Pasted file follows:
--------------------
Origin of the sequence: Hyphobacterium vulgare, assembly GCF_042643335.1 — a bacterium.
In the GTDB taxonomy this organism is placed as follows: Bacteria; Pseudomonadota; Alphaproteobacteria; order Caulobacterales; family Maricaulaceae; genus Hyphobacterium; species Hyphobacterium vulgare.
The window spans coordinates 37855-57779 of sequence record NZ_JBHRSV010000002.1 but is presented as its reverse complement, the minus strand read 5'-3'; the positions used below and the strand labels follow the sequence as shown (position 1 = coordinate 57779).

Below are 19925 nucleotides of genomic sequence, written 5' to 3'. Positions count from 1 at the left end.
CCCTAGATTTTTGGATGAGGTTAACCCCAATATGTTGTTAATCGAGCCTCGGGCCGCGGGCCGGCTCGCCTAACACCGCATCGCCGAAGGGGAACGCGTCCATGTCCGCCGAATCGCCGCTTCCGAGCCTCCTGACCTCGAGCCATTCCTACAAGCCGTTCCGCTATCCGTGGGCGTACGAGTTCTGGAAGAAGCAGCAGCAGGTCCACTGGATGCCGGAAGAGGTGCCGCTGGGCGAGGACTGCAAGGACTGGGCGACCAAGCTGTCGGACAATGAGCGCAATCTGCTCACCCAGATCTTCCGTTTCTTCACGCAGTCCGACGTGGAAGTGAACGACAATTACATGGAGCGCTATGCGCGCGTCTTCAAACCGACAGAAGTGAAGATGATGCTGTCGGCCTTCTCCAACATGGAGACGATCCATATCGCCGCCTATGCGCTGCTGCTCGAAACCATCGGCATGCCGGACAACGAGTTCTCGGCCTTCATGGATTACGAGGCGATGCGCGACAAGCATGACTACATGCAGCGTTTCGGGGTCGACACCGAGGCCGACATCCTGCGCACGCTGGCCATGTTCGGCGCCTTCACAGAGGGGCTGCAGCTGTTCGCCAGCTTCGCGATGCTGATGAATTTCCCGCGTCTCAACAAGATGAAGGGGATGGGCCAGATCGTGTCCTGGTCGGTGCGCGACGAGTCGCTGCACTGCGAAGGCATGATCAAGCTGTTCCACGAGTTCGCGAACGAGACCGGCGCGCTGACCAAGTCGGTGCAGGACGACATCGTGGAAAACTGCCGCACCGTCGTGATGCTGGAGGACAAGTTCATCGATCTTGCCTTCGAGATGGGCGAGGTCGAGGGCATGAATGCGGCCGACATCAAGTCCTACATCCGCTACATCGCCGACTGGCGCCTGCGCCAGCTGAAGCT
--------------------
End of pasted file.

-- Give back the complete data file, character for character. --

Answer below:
Origin of the sequence: Hyphobacterium vulgare, assembly GCF_042643335.1 — a bacterium.
In the GTDB taxonomy this organism is placed as follows: Bacteria; Pseudomonadota; Alphaproteobacteria; order Caulobacterales; family Maricaulaceae; genus Hyphobacterium; species Hyphobacterium vulgare.
The window spans coordinates 37855-57779 of sequence record NZ_JBHRSV010000002.1 but is presented as its reverse complement, the minus strand read 5'-3'; the positions used below and the strand labels follow the sequence as shown (position 1 = coordinate 57779).

Below are 19925 nucleotides of genomic sequence, written 5' to 3'. Positions count from 1 at the left end.
CCCTAGATTTTTGGATGAGGTTAACCCCAATATGTTGTTAATCGAGCCTCGGGCCGCGGGCCGGCTCGCCTAACACCGCATCGCCGAAGGGGAACGCGTCCATGTCCGCCGAATCGCCGCTTCCGAGCCTCCTGACCTCGAGCCATTCCTACAAGCCGTTCCGCTATCCGTGGGCGTACGAGTTCTGGAAGAAGCAGCAGCAGGTCCACTGGATGCCGGAAGAGGTGCCGCTGGGCGAGGACTGCAAGGACTGGGCGACCAAGCTGTCGGACAATGAGCGCAATCTGCTCACCCAGATCTTCCGTTTCTTCACGCAGTCCGACGTGGAAGTGAACGACAATTACATGGAGCGCTATGCGCGCGTCTTCAAACCGACAGAAGTGAAGATGATGCTGTCGGCCTTCTCCAACATGGAGACGATCCATATCGCCGCCTATGCGCTGCTGCTCGAAACCATCGGCATGCCGGACAACGAGTTCTCGGCCTTCATGGATTACGAGGCGATGCGCGACAAGCATGACTACATGCAGCGTTTCGGGGTCGACACCGAGGCCGACATCCTGCGCACGCTGGCCATGTTCGGCGCCTTCACAGAGGGGCTGCAGCTGTTCGCCAGCTTCGCGATGCTGATGAATTTCCCGCGTCTCAACAAGATGAAGGGGATGGGCCAGATCGTGTCCTGGTCGGTGCGCGACGAGTCGCTGCACTGCGAAGGCATGATCAAGCTGTTCCACGAGTTCGCGAACGAGACCGGCGCGCTGACCAAGTCGGTGCAGGACGACATCGTGGAAAACTGCCGCACCGTCGTGATGCTGGAGGACAAGTTCATCGATCTTGCCTTCGAGATGGGCGAGGTCGAGGGCATGAATGCGGCCGACATCAAGTCCTACATCCGCTACATCGCCGACTGGCGCCTGCGCCAGCTGAAGCT